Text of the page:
Made Cut-Did Not Finish (MDF)

    On second thought. In December at the Hero World Challenge, Dustin Johnson was asked about a possible golf ball roll-back, which has become an increasingly popular notion in recent years.

    “I don't mind seeing every other professional sport. They play with one ball. All the pros play with the same ball,” he said in the Bahamas. “I think there should be some kind of an advantage for guys who work on hitting it far and getting that speed that's needed, so having a ball, like the same ball that everyone plays, there's going to be, you're going to have more of an advantage.”

    The world No. 1 appeared to dial back that take this week in Abu Dhabi, telling BBC Sport, “It's not like we are dominating golf courses. When was the last time you saw someone make the game too easy?”

    Maybe it didn’t feel that way, but DJ’s eight-stroke romp two weeks ago at the Sentry Tournament of Champions certainly looked pretty easy.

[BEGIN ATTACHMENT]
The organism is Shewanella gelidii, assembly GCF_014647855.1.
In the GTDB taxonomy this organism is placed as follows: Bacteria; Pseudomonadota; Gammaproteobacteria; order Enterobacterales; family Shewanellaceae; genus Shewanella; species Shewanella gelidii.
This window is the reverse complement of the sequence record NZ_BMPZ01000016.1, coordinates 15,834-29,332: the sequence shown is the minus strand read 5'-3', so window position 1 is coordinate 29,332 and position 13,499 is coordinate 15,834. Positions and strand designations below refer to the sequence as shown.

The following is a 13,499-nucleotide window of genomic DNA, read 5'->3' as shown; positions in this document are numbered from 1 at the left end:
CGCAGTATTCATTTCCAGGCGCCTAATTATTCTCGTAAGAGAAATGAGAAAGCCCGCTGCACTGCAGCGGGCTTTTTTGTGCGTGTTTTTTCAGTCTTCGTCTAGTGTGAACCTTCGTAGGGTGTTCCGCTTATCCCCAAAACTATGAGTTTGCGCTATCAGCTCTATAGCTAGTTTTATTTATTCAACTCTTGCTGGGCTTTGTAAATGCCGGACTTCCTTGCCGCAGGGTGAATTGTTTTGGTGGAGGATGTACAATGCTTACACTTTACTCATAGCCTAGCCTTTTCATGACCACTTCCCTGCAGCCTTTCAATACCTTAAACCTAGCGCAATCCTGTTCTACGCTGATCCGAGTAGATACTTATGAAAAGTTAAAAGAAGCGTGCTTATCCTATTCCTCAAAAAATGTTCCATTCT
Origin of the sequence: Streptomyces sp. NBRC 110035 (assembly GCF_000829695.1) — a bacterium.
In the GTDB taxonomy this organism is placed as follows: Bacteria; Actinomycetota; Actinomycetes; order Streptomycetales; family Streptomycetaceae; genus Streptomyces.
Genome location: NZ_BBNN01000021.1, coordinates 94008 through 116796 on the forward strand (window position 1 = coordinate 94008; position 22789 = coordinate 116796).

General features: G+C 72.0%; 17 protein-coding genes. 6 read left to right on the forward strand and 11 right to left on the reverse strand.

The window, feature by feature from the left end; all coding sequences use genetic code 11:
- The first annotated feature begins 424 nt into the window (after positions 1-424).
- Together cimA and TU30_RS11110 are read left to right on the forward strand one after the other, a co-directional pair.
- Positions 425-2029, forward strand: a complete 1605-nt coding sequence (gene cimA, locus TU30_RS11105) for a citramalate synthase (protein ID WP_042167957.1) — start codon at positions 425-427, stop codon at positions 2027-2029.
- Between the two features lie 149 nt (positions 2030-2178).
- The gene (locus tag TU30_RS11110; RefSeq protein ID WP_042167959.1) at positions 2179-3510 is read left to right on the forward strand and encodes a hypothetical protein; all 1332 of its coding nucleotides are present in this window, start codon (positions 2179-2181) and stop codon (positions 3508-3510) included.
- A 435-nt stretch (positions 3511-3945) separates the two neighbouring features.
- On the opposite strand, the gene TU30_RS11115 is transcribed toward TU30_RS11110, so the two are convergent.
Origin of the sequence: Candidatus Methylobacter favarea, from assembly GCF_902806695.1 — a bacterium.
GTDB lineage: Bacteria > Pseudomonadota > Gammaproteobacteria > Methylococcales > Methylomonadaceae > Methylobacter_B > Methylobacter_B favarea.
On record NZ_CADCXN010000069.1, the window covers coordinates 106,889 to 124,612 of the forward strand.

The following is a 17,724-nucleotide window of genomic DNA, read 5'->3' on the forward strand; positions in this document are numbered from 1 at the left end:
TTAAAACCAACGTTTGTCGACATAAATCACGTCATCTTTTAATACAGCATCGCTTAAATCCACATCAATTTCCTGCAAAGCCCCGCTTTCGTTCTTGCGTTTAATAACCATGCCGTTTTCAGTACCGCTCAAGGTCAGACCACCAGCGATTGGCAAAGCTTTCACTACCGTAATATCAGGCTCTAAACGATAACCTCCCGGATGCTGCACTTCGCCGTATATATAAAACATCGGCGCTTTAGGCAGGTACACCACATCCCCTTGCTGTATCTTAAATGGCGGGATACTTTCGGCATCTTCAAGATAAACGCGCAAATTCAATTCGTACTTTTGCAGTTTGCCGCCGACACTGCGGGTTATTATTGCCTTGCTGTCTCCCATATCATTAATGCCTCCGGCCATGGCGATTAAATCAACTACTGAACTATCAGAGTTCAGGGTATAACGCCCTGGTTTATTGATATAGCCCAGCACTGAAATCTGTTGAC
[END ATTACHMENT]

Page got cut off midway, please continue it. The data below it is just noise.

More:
Long odds. I had a chance to watch the Tour’s 15-minute integrity training video that players have been required view and came away with a mixture of confusion and concern.

    The majority of the video, which includes a Q&A element, focuses on how to avoid match fixing. Although the circuit has made it clear there is no indication of current match fixing, it’s obviously something to keep an eye on.

    The other element that’s worth pointing out is that although the Tour may be taking the new program seriously, some players are not.

    “My agent watched [the training video] for me,” said one Tour pro last week at the Sony Open.


    Missed Cut